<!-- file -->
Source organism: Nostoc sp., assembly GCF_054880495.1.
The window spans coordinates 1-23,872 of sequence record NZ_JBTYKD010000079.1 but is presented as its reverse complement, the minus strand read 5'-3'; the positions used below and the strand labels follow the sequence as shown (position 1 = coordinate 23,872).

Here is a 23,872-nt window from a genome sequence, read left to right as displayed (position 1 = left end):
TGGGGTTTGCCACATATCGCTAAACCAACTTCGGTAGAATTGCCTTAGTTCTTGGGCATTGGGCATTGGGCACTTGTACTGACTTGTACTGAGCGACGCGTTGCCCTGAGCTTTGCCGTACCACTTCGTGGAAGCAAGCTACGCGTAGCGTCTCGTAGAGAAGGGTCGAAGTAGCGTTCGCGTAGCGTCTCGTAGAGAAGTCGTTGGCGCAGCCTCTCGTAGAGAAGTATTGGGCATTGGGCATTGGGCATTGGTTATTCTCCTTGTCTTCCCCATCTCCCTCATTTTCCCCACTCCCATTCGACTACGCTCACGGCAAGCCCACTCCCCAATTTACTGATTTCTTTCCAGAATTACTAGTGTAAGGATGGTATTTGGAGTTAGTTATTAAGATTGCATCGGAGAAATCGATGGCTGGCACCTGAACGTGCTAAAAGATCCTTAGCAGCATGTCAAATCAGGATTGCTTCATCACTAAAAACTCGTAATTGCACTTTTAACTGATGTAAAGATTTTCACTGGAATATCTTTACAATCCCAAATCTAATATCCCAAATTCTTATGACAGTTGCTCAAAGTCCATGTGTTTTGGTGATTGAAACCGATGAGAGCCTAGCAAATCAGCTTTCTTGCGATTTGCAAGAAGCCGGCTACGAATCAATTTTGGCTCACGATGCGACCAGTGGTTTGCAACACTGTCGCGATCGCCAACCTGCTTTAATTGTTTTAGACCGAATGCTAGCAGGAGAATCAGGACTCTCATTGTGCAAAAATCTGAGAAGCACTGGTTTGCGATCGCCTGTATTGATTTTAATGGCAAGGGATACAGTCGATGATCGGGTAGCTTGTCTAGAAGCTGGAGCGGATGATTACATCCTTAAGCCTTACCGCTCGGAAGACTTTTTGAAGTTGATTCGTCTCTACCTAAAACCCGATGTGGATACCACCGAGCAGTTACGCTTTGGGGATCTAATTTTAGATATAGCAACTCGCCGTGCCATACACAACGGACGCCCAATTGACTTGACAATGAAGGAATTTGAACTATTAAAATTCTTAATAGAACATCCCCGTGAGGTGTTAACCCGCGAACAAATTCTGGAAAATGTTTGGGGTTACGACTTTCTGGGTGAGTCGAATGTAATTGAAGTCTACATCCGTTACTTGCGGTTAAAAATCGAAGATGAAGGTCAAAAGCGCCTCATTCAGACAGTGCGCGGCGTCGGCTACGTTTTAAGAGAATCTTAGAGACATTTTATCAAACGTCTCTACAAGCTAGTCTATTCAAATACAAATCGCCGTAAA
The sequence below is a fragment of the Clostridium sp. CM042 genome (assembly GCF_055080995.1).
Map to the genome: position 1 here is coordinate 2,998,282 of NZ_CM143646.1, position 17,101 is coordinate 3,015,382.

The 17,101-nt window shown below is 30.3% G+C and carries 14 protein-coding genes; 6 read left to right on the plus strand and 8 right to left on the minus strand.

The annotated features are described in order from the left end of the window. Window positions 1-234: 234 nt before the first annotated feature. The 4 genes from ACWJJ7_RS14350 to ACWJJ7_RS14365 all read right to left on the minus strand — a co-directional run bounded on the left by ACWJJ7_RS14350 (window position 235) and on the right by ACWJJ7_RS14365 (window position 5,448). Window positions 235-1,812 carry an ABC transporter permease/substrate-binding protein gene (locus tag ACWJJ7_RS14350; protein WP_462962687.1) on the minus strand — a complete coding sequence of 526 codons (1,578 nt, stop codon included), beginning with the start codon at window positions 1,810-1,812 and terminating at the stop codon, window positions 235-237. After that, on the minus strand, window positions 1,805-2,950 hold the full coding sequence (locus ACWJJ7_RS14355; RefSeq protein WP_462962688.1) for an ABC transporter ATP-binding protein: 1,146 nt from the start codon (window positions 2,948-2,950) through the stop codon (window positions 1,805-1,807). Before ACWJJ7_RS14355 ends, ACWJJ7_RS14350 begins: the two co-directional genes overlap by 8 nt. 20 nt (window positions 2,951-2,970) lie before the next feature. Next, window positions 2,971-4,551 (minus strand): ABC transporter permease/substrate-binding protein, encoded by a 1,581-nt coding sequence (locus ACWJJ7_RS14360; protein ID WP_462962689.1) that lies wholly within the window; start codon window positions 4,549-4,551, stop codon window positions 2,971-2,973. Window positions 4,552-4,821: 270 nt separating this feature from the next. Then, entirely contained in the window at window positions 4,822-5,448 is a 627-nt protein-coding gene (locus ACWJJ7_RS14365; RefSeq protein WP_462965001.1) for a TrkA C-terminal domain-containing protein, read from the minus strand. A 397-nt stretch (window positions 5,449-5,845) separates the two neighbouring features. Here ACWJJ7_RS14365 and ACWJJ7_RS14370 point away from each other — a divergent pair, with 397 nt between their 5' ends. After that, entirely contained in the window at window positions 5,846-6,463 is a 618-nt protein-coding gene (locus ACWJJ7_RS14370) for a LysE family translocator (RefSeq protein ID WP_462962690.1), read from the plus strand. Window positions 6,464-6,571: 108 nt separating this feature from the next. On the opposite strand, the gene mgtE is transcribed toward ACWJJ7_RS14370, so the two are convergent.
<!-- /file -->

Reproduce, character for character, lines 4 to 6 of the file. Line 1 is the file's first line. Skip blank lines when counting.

TGGGGTTTGCCACATATCGCTAAACCAACTTCGGTAGAATTGCCTTAGTTCTTGGGCATTGGGCATTGGGCACTTGTACTGACTTGTACTGAGCGACGCGTTGCCCTGAGCTTTGCCGTACCACTTCGTGGAAGCAAGCTACGCGTAGCGTCTCGTAGAGAAGGGTCGAAGTAGCGTTCGCGTAGCGTCTCGTAGAGAAGTCGTTGGCGCAGCCTCTCGTAGAGAAGTATTGGGCATTGGGCATTGGGCATTGGTTATTCTCCTTGTCTTCCCCATCTCCCTCATTTTCCCCACTCCCATTCGACTACGCTCACGGCAAGCCCACTCCCCAATTTACTGATTTCTTTCCAGAATTACTAGTGTAAGGATGGTATTTGGAGTTAGTTATTAAGATTGCATCGGAGAAATCGATGGCTGGCACCTGAACGTGCTAAAAGATCCTTAGCAGCATGTCAAATCAGGATTGCTTCATCACTAAAAACTCGTAATTGCACTTTTAACTGATGTAAAGATTTTCACTGGAATATCTTTACAATCCCAAATCTAATATCCCAAATTCTTATGACAGTTGCTCAAAGTCCATGTGTTTTGGTGATTGAAACCGATGAGAGCCTAGCAAATCAGCTTTCTTGCGATTTGCAAGAAGCCGGCTACGAATCAATTTTGGCTCACGATGCGACCAGTGGTTTGCAACACTGTCGCGATCGCCAACCTGCTTTAATTGTTTTAGACCGAATGCTAGCAGGAGAATCAGGACTCTCATTGTGCAAAAATCTGAGAAGCACTGGTTTGCGATCGCCTGTATTGATTTTAATGGCAAGGGATACAGTCGATGATCGGGTAGCTTGTCTAGAAGCTGGAGCGGATGATTACATCCTTAAGCCTTACCGCTCGGAAGACTTTTTGAAGTTGATTCGTCTCTACCTAAAACCCGATGTGGATACCACCGAGCAGTTACGCTTTGGGGATCTAATTTTAGATATAGCAACTCGCCGTGCCATACACAACGGACGCCCAATTGACTTGACAATGAAGGAATTTGAACTATTAAAATTCTTAATAGAACATCCCCGTGAGGTGTTAACCCGCGAACAAATTCTGGAAAATGTTTGGGGTTACGACTTTCTGGGTGAGTCGAATGTAATTGAAGTCTACATCCGTTACTTGCGGTTAAAAATCGAAGATGAAGGTCAAAAGCGCCTCATTCAGACAGTGCGCGGCGTCGGCTACGTTTTAAGAGAATCTTAGAGACATTTTATCAAACGTCTCTACAAGCTAGTCTATTCAAATACAAATCGCCGTAAA
The sequence below is a fragment of the Clostridium sp. CM042 genome (assembly GCF_055080995.1).
Map to the genome: position 1 here is coordinate 2,998,282 of NZ_CM143646.1, position 17,101 is coordinate 3,015,382.